Q&A: Managing cancer symptoms and treating side effects
By Dr. Lucinda J. Cassells for the Daily Hampshire Gazette
As patients live longer with cancer, the National Institutes of Health (NIH) has expressed concern over their quality of life.Managing the symptoms of cancer and the side effects of various treatments is a major issue for patients as they strive to maintain their independence with the least impact on their everyday lives.
Q: What advances have been made in the treatment of side effects?
A: As treatments evolve and many patients live longer following a cancer diagnosis, doctors are increasingly aware of the need to address both short- and long- term side effects.
Much research has been done toward preventing nausea and vomiting associated with traditional chemotherapy, and control of these has continued to improve over time.
Clinical studies performed to assess the effectiveness of chemotherapy and other cancer treatments are now more likely to include the gathering of information about patients’ quality of life and symptoms. This is an important step in measuring the benefit of treatments.
Newer treatments are aimed at the immune system with the goal of harnessing our bodies’ own defenses. These treatments are an exciting new horizon, but we are still learning about their side effects and how best to avoid or manage them.
Q: Is pain a separate issue?
A: Pain is, unfortunately, not uncommon in patients with cancer and is an important focus of care.
Pain also can occur as a side effect of treatment, most commonly what is called a sensory neuropathy, which is an uncomfortable numbness in the fingers and toes. Fortunately, this side effect eventually improves or resolves completely in many patients once treatment is discontinued.
Q: Why does managing side effects take on such a great importance in the overall treatment of cancer patients?
A: There are several reasons. For patients receiving treatment that may cure their cancer, we believe it is important to deliver as much of the planned treatment as possible. Patients understandably experience delays or stop treatment if they have intolerable symptoms. So, managing side effects may contribute to a patient’s survival.
Many patients with a recurrence of cancer or more advanced cancer cannot be cured but they may be receiving treatment to control the disease. Managing and minimizing side effects is important to help them have the best possible quality of life.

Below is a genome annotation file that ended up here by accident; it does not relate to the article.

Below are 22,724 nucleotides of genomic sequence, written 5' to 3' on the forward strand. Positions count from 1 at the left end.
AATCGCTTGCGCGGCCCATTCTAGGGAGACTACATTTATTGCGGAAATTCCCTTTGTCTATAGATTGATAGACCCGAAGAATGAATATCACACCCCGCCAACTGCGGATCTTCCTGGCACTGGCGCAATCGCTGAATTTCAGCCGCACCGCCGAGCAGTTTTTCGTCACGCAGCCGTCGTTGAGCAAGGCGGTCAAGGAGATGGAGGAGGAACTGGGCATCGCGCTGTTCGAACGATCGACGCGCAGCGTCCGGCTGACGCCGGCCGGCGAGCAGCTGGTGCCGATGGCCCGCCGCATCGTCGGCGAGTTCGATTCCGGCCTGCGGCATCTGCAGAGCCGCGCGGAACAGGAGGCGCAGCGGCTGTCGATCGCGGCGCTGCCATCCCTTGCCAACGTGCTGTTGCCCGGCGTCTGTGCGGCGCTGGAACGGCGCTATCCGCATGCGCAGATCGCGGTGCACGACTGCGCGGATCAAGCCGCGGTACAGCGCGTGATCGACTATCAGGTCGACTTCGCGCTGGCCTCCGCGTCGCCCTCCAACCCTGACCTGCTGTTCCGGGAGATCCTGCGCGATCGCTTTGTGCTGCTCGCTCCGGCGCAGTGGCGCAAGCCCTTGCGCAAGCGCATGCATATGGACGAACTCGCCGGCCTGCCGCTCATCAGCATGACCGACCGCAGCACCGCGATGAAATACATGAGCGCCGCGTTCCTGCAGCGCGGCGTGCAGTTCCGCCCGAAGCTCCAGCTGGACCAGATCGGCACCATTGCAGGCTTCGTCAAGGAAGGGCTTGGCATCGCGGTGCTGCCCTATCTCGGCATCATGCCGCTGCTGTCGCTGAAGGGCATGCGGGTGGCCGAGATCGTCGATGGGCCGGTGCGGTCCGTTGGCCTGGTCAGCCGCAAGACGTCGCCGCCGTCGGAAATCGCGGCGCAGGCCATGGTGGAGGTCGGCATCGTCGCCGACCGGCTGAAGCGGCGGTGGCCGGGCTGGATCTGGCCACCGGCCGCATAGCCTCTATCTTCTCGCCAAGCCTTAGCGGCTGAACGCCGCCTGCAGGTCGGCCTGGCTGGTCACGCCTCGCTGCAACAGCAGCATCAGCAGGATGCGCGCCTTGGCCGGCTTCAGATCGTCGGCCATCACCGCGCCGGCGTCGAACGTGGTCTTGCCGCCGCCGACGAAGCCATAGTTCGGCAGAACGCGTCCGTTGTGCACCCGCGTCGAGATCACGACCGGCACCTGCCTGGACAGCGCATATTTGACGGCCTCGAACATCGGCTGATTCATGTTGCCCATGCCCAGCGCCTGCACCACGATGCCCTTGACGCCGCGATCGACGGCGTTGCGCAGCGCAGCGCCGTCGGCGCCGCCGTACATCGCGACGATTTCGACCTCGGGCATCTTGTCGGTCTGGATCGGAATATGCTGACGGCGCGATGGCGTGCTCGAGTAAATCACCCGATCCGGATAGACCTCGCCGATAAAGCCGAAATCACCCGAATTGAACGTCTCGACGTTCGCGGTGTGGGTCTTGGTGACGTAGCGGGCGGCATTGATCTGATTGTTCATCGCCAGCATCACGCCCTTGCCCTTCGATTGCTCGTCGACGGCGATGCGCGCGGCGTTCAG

At the Baystate Regional Cancer Program, the entire team of clinical staff is engaged on a daily basis providing education and guidance to patients.
Additionally, we have a supportive care clinic which is specifically focused on managing symptoms related to cancer and treatment.
Q: What is palliative care and how does it differ from hospice?
A: Palliative care is directed at symptom management and coping strategies often in patients with more advanced cancer or complicated cancer-related issues.
Patients are often, but not always, receiving active anti-cancer treatments alongside of palliative care.
Hospice care is different in that the focus of care shifts away from cancer treatments such as chemotherapy, which comes with side effects, and on to maintaining quality of life in the setting of a limited life expectancy.
Q: What roles do alternative and complementary therapies play in managing symptoms and what is the difference between the two?
A: While some of this may be semantics, the National Cancer Institute (NCI) defines complementary therapies as those that are delivered alongside standard cancer treatments and alternative therapies as those that are administered instead of/in place of standard therapies.
A patient who is using acupuncture, reiki or meditation while taking standard anti-nausea medication is using complementary therapy.
A patient who chooses not to receive standard treatment for nausea for their cancer, but uses diet or herbal remedies in an attempt to prevent or treat their nausea is using an alternative therapy.
The most important take home message is that it is important to partner with your care team and engage in open discussion about the risks/benefits of complementary and alternative treatments.
Q: What help is available for patients dealing with the overwhelming emotions that often follow a diagnosis?
A: Most cancer experts understand that the diagnosis of cancer raises many questions and concerns in patients and their loved ones. Writing these down and/or taking a support person with you to appointments may help organize your thoughts and get information you will need to help you make decisions.
If patients find themselves overwhelmed, then seeking additional counseling specific to coping with cancer may be one approach. The NCI has a website with guidance on coping with cancer and has available phone assistance, 1-800-4CANCER.
(Dr. Lucinda J. Cassells is a supportive care physician at the Baystate Regional Cancer Program)